New Year Won't Get Any Easier
Staff Report -- Home Textiles Today, 1/2/2006 12:00:00 AM
New York — —
New York —They exude grit and determination but home textiles suppliers are still torn about business in the New Year, finding plenty to worry about.
HTT conducted an informal survey among supplier executives and found optimism slim. More prevalent were their concerns about the impact on the industry from retailer consolidations, supplier shakeouts, raw materials price increases, high interest rates, and reduced spending by consumers.
Here's how some executives — in their own words — size up the year ahead:
Bob Altbaier, senior vice president, Down Lite International:
“I think the retail environment will replicate what we've been seeing this year. I think the down alternative business will continue to grow and be strong into 2006 because of the issues we've been seeing with raw material costs on down and foam. We will see the same kind of results in spring '06 as we did in spring '05.”
Bud Frankel, CEO, Arlee Home Fashions:
“For the first half of the year, we're looking great. Our numbers are way up and our bookings are way up over last year, and it's basically because of the pillows-and-throw sets and our pet beds.”
George Kouri, president, Avonhome:
“The first half of 2006 is expected to be strong for us as well.”
Gary Matthews, president and CEO, Sleep Innovations:
“My expectation is there's going to be a shakeout in the industry. The increasing cost of foam is forcing domestic manufacturers to look at alternative materials. My instinct is that there will be new approaches, products and innovations for selling memory foam in the coming year. ... The heads-up is to ensure that second-tier suppliers maintain high quality and don't damage the reputation of the category.”
Lonnie Scheps, vice president of sales and marketing, Hudson Industries:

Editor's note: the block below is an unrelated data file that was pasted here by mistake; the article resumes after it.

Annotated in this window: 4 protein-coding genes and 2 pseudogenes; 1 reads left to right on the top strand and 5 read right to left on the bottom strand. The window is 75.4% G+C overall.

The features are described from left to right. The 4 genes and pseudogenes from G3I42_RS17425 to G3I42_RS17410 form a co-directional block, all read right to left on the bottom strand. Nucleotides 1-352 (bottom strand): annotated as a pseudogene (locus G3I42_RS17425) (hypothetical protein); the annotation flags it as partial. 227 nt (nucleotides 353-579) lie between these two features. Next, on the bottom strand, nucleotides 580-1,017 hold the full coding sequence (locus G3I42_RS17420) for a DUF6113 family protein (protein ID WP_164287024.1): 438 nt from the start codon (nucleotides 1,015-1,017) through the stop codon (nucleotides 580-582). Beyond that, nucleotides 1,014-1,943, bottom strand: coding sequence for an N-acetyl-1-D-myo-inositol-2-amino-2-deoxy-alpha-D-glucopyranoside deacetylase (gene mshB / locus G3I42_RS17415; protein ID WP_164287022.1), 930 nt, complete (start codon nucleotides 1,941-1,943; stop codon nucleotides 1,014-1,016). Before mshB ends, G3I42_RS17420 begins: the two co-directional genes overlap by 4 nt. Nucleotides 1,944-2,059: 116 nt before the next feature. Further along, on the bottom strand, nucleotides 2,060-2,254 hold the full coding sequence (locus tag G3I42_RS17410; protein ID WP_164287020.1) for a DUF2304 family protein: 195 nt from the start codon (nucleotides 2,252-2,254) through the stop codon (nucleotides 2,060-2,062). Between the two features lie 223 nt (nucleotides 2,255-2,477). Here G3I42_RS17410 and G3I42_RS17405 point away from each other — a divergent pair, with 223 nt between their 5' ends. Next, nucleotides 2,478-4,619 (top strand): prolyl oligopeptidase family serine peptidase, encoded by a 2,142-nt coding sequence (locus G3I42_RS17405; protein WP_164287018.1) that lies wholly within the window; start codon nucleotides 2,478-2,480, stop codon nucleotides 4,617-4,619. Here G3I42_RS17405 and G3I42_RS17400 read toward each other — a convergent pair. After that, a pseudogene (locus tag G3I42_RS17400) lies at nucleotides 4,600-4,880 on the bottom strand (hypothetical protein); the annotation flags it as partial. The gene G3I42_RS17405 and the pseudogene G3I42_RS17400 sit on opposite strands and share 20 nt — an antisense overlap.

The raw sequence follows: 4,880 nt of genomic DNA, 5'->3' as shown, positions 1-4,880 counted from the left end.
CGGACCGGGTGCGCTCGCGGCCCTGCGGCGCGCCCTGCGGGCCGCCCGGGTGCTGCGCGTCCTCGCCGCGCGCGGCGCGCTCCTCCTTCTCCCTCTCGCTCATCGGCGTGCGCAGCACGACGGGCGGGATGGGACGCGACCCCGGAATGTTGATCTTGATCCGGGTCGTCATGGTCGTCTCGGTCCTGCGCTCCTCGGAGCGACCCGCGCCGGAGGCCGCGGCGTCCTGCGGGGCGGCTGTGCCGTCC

“It's going to be a very interesting year next year. There are probably a few manufacturers who should be passing along costs to retailers now before it's too late because it's inevitable. ... I think management on both the retail and manufacturing sides will have their mettle tested next year. But with difficulties also come opportunities.”
Loren Sweet, president, Brentwood Originals:
“I am cautious about spring. Consumers will have a hangover from excessive holiday shopping [perhaps]. I'm placing my bets on the second half of next year with big savings in the customer's mind versus this year and hopefully less pressure on interest rates and hopefully more positive news in general. It's been a tough year for bad news. But fall '06 is still along way off.”
Dale Talbert, vice president, Veratex:
“I think the first half of '06 will just be a continuation of the fall of '05. The mergers between Sears and Kmart and Federated and May have been difficult, and I think we'll see both of their businesses struggling to do well into the near future. The business climate will not be tremendously good or bad. The people who are struggling will continue to struggle until they get their acts together. Those doing well will continue to do so. I think single-digit increases will be the norm in the industry throughout the first half of '06. Our first quarter is shaping up to be one of the strongest quarters for us because of a strong new design team, some strong placements out of the August and fall markets, and the fruits of our work in the rug area are beginning to come together.”
Vivie von Walstrom, director of design and marketing, Venus Home:
“The housing market is slowing down. A major fall in housing starts is forecast for this quarter. Higher interest rates are beginning to take a toll on the home resale market. The continuing conflict in Iraq is taking its toll on the public. Growth is continuing to slow. Slow growth will put pressure on the retail sector. And yields for longer term debt securities are lower than yields for shorter term, which equals a hint of recession. And hope I'm wrong. I feel as if the wheels have come off, actually.”
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